New Nordic Fund secures over NOK 700 million to microfinance
Foreign Minister Børge Brende participated in the launch of Nordic Microfinance Initiative (NMI). This is a new Nordic cooperation between Norwegian private investors and the state investment funds of Norfund from Norway and "Investeringsfonden for Udviklingslande" (IFU) from Denmark.
Foreign Minister Børge Brende participated in the launch of Nordic Microfinance Initiative (NMI). This is a new Nordic cooperation between Norwegian private investors and the state investment funds of Norfund from Norway and "Investeringsfonden for Udviklingslande" (IFU) from Denmark. The total capital investment is around NOK 715 million.
"By giving poor people access to financial services they need in order to save, borrow and invest, NMI contributes to the first and most ambitious sustainability goal - eradicating poverty. Private sector development is a prerequisite for economic growth in developing countries and is a main priority for Norwegian development policy. I am glad that NMI has now become a collaboration between the Nordic countries, and I look forward to following the fund further," said Mr. Brende.
NMI will invest, on a commercially and socially sustainable basis, in medium-sized microfinance institutions in East Africa, and South and Southeast Asia, where there is a potential for further growth.
"Microfinance is an important instrument in development policy. It allows poor people to borrow money to invest in their own future and thus improve their living conditions. I am very pleased that we have managed to achieve this public private partnership that includes Norfund and IFU and ensures an increased capital base for this important work," said the Danish Foreign Minister Kristian Jensen.
"Since 2008, NMI has helped create jobs and promote economic and social sustainability in developing countries. With IFU as part of the team, NMI can be further developed to become a leading Nordic microfinance platform. This will allow NMI to continue to develop microfinance institutions and provide financial services to even more people. This applies particularly to women, who are an important target group in development," said Managing Director of Norfund, Kjell Roland.
The private Nordic investors contribute 45 percent of total capital of NOK 715 million. Norfund and IFU contribute the remaining 55 percent. Ferd, which is one of Norway’s largest private companies, is one of the private investors in the Nordic Microfinance Initiative.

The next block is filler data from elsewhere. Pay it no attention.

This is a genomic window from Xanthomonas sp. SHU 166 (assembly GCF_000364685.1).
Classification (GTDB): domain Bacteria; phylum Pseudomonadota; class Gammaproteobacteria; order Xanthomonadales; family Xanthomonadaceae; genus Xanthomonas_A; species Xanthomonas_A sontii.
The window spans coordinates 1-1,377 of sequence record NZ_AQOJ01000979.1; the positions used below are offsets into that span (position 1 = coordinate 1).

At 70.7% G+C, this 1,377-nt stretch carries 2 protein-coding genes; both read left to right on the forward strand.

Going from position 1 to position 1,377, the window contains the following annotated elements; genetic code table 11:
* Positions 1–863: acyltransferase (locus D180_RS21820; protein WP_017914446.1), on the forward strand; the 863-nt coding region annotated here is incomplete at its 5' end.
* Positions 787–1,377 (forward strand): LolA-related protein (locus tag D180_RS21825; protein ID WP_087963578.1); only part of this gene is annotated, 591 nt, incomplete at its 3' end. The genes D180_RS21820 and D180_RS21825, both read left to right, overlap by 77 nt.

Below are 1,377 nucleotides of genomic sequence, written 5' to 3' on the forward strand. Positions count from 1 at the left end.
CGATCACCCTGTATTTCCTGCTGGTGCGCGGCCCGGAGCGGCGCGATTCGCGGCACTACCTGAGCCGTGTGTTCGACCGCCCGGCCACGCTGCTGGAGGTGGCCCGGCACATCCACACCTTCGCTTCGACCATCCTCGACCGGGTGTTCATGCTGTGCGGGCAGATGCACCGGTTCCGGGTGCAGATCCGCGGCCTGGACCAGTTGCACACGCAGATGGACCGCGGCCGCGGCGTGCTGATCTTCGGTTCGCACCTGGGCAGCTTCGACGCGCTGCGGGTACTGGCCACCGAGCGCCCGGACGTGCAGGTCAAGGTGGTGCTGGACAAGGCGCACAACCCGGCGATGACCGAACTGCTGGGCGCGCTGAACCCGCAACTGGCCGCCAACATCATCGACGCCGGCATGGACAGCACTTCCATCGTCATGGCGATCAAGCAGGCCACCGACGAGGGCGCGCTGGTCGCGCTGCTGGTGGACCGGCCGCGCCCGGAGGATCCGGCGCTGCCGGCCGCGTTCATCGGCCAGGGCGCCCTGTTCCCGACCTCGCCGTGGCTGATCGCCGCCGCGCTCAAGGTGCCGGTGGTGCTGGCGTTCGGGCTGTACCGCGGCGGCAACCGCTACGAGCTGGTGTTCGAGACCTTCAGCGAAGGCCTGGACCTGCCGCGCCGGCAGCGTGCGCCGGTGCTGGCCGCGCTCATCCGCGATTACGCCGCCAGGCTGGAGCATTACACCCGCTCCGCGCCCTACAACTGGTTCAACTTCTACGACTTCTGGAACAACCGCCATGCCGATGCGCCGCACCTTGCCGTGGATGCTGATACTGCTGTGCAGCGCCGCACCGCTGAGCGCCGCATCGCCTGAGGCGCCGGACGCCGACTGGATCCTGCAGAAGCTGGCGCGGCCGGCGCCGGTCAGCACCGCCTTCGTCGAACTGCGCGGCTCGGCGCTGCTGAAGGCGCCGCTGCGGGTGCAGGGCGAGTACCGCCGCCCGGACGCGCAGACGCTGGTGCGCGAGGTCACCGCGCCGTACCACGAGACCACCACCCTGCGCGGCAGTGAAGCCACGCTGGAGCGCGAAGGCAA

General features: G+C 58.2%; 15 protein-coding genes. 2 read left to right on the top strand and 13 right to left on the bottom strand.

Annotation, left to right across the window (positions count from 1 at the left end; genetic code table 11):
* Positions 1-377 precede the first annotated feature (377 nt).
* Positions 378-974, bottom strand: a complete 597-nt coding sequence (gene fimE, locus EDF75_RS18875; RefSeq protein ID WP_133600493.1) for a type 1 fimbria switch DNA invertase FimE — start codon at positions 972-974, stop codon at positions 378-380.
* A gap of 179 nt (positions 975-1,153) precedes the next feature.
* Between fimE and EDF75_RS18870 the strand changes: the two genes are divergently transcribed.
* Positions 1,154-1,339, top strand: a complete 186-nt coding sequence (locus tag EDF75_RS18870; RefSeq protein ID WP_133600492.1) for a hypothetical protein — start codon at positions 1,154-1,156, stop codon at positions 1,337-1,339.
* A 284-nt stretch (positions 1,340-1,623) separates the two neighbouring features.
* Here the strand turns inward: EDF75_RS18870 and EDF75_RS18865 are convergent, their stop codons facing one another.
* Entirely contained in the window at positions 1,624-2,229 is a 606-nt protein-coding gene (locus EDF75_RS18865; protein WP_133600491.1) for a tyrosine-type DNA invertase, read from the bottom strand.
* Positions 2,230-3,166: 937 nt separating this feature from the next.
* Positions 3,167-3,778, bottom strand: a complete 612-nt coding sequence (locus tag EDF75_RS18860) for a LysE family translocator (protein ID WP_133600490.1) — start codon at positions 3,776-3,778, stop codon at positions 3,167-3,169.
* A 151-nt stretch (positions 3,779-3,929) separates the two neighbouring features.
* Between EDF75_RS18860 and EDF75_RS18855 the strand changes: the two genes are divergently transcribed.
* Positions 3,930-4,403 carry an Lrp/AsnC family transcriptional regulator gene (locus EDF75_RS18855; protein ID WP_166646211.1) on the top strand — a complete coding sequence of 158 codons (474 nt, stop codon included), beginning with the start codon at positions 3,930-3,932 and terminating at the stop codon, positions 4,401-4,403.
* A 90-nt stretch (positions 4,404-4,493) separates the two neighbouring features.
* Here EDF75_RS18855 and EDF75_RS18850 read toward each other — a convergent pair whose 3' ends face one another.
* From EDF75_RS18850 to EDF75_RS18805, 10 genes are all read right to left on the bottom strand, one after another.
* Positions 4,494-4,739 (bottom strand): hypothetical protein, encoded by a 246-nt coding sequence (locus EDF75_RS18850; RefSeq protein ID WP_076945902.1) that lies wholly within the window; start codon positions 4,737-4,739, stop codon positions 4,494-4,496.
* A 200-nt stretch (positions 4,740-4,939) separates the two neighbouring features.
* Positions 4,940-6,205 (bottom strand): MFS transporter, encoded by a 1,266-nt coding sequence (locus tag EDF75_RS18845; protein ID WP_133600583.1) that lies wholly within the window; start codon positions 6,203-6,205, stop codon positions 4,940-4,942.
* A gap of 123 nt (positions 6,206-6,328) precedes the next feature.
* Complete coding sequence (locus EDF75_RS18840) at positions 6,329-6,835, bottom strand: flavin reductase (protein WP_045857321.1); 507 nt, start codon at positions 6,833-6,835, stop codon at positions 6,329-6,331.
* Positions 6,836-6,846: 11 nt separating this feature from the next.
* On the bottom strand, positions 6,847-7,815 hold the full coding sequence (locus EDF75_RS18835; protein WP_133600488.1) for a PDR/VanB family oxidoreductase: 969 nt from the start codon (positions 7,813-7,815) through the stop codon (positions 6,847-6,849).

"The reason for the initiative in 2007 was that Norway was in a good position to help reduce poverty by giving people access to financial services. This included solid institutions such as Norfund, Norad and private risk-inclined investors, who all had a common desire to make a difference and provided a big dose of vigor. We then established Norwegian Microfinance Initiative. Today we reach nearly 5 million poor people through our direct investments and far more through other fund investments. We look forward to expanding this initiative together with IFU," said Johan H. Andresen, Owner and Chairman of Ferd.
"I am very pleased that we have created a strong public-private Nordic cooperation in microfinance. We see this as a first step towards an even broader platform with the participation of private investors from several Nordic countries. Therefore, we will be able to further intensify efforts to provide financial services to poor people's development," said CEO of the IFU, Tommy Thomsen.
"This Nordic cooperation represents a major milestone for NMI. We have been very fortunate to have strong and active Norwegian owners. The addition of IFU will not only strengthen this group, but also enable us to establish and develop a Nordic platform for microfinance investment. This expansion will enable NMI to make a great contribution to the creation of jobs, wealth, and economic and social sustainability of poor people in developing countries," said Arthur Sletteberg, Managing Director of NMI.